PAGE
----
The Performance of Generalized Gradient Approximation DFT Methods with Gaussian Basis Sets: Sulfur-containing Molecules

Gábor I. Csonka, N. Anh and J. Réffy

Department of Inorganic Chemistry, Technical University of Budapest

H-1521 Budapest, Hungary



The performance of Gradient Generalized Approximation Density Functional Theory (GGA DFT) methods with gaussian basis sets is examined by studying 5 small molecules. The geometries are optimized by HF, MP2 and DFT methods. We apply four different DFT functionals. The gradual improvement of basis sets gradually decrease the bond lengths and increase the bond angles. Accidentally the HF/6-311G(d) results are close to the experimental results and the improvement of the basis sets to 6-311G(2d,f) worsen the agreement with the experiment. The inclusion of the electron correlation effect increase the bond lengths considerably. The various GGA DFT results agree qualitatively with each other and with the MP2 results, however some functional provide exaggerated effects and poor agreement with the experiment while others yield reasonable results.


Density functional theory (DFT) methods have received considerable research attention recently. DFT methods are attractive because the best DFT functionals include the electron correlation at smaller computational cost than the traditional correlated methods. There is a growing literature on systematic comparisons of DFT results with experiment, HF, MP and QCISD(T) results [1]. The quality of the DFT results depend on the quality of the functionals applied. It is a difficult task to construct an appropriate functional for the exact exchange-correlation hole around the electrons. A list of the physical conditions that the exact exchange-correlation hole satisfies may help the construction and testing of actual and future functionals [2]. The study of Perdew et al. [2] shows that none of the actually used functionals satisfies all the known exact conditions and it is not clear that the violations of the exact conditions which way will degrade the quality of the results. For example the correlation functional of Lee, Yang and Parr violates a large number of exact conditions, however it was successfully used for chemical problems with Becke's exchange functional (B-LYP). Moreover the form of the exact exchange is known from the HF theory and some so called hybrid functional include it in a semiempirical way. The lack of the methods which gradually improve the quality of the DFT methods make them less attractive. Actually the best way to test a functional is to perform systematic comparisons between the results calculated with various functionals and the best theoretical estimations and experimental results. Apart from the functionals another problem is the basis set dependence of the DFT results. This was recently examined for sulfur-containing molecules [3]. In this study we present the functional-dependence of the DFT results for sulfur, chlorine and fluorine-containing molecules.

Theoretical methods

The geometries of selected molecules were fully optimized at HF level of theory supplemented with the triple-split-valence plus polarization 6-311G(d), G(2d) and G(2df) basis sets [4]. This basis set involves 5 d and 7 f orbitals and the McLean-Chandler (12s,9p)[6s,5p] basis sets [5] for second row atoms.

We also combine these basis sets with four different density functional (DFT) methods. We selected the promising generalized gradient approximation (GGA) density functionals of Becke [6,7] (B and B3), Perdew [8] (P86) and Lee, Yang and Parr [9] (LYP). The combinations of the functionals were as follows:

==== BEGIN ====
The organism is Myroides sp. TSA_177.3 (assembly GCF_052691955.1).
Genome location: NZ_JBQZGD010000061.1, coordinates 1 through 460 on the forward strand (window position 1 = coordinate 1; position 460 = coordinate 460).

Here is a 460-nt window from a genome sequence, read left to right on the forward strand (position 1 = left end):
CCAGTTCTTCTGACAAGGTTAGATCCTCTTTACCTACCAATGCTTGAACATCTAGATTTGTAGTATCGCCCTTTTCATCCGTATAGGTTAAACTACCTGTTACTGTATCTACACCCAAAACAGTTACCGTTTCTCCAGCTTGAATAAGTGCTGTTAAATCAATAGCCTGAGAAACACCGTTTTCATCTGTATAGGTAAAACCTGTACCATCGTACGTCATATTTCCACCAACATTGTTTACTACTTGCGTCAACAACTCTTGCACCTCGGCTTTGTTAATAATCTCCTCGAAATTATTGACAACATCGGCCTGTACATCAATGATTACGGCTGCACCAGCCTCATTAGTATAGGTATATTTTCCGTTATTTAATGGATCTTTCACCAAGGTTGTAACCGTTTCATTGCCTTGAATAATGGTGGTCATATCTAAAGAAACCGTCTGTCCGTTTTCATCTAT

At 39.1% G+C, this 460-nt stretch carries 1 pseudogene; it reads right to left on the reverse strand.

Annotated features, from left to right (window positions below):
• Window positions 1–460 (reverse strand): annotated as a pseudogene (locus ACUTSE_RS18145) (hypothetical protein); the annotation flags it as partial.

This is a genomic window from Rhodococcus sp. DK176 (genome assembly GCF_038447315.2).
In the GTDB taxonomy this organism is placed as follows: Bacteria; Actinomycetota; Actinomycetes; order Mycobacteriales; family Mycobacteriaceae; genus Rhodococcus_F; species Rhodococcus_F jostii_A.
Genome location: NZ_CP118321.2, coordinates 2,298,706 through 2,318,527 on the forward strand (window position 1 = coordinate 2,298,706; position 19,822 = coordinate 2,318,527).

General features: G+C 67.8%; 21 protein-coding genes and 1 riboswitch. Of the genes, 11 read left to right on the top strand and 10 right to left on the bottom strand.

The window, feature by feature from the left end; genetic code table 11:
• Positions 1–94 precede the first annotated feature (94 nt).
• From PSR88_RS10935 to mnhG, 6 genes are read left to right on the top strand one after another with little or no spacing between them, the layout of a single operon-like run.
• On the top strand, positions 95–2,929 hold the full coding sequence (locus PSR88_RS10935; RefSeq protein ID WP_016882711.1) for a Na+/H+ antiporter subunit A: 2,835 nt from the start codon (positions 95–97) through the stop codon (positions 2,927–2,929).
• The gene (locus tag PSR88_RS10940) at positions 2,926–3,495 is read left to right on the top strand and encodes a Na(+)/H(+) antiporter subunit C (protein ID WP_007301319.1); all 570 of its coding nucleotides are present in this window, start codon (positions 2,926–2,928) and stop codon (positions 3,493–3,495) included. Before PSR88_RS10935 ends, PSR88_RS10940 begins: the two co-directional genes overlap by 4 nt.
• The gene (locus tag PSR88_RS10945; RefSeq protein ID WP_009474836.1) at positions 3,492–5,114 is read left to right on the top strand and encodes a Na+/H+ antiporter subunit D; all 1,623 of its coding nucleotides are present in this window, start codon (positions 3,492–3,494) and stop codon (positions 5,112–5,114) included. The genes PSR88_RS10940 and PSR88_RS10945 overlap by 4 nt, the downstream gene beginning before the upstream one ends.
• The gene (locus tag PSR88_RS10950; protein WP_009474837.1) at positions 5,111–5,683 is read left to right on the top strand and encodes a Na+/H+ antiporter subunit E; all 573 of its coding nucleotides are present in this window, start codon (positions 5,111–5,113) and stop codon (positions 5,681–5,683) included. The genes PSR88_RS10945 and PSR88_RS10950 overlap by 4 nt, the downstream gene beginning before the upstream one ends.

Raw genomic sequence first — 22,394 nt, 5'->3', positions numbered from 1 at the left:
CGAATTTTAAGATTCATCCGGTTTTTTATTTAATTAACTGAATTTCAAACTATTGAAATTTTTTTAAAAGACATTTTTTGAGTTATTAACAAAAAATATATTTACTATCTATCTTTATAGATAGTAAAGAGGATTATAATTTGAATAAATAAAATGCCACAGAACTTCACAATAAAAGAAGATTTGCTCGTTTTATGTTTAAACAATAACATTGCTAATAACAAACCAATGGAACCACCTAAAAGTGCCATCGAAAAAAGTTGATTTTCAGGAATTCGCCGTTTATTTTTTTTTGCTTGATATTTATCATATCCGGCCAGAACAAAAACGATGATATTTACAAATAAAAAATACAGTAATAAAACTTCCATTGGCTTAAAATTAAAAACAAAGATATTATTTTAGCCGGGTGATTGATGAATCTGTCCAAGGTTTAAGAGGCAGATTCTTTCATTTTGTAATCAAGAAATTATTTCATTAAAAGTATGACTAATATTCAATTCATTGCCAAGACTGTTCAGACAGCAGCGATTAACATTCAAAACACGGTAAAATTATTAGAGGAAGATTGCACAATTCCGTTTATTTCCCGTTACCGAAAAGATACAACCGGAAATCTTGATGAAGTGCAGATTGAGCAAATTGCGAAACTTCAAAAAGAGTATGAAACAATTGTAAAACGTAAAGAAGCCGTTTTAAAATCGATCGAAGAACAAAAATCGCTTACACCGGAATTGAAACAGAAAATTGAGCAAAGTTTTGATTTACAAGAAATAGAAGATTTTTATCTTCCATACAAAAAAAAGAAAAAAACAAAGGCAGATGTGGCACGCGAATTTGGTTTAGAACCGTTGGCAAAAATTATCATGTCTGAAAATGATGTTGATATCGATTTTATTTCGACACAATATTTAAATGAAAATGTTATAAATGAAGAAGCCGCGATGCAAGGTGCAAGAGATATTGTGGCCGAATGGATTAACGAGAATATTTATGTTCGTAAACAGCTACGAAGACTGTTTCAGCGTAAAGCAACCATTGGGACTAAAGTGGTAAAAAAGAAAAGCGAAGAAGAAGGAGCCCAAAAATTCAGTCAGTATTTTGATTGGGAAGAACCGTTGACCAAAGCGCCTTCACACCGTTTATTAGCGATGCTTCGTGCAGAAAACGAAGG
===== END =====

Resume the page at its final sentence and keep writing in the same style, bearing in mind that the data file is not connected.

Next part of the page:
(i) B-P86 or Becke-Perdew method, in which Becke's exchange functional is combined with Perdew's correlation functional.

(ii) B3-P86 is a hybrid method. It is a linear combination of various exchange and correlational functionals in the form:

A*Ex[S] + (1-A)*Ex[HF] + B*Ex[B]+Ec[VWN]+C*Ec[P86].

where Ex[S], Ex[HF] and Ex[B] are the Slater, HF and Becke exchange functionals; and Ec[VWN] and Ec[P86] are the Vosko, Wilk and Nussair [10] and Perdew correlation functionals respectively.

The constants A, B and C are those determined by Becke by fitting heats of formation [4].

(iii) B-LYP method, in which Becke's exchange functional is combined with the correlation functional of Lee, Yang and Parr.

(iv) B3-LYP is a hybrid method. This functional was not published before the implementation into the GAUSSIAN 92/DFT [11]. It is a logical extension of Becke's three parameter concept using different correlational functionals (e.g. LYP). The following table show the parametrization of the method. For comparison purposes we show the popular local spin density approximation (LSDA) and the B3-P86 functionals in the same table:

            Ex[S]    Ex[HF]    Ex[B]    Ec[VWN]     Ec[P86]    Ec[LYP]   
LSDA          1                            1                             
B3-P86        A       1-A        B         1           C                 
B3-LYP      0.80      0.20     0.74       0.19                  0.81     

GAUSSIAN 92/DFT uses numerical quadrature to evaluate the DFT integrals. The quadrature scheme is defined by the number of points radial and angular directions. The geometries were optimized with a normal grid (50 radial shells, 194 angular points per shell, pruned to about 3000 points per atom).

For comparison, we also calculated the molecular properties with correlated single reference many-body perturbation theory (MBPT) using Moller-Plesset partition [12] to the second order (MP2). In the MP2 calculations the atomic core was frozen and they were supplemented with the 6-311G(d) basis set.

Results and discussion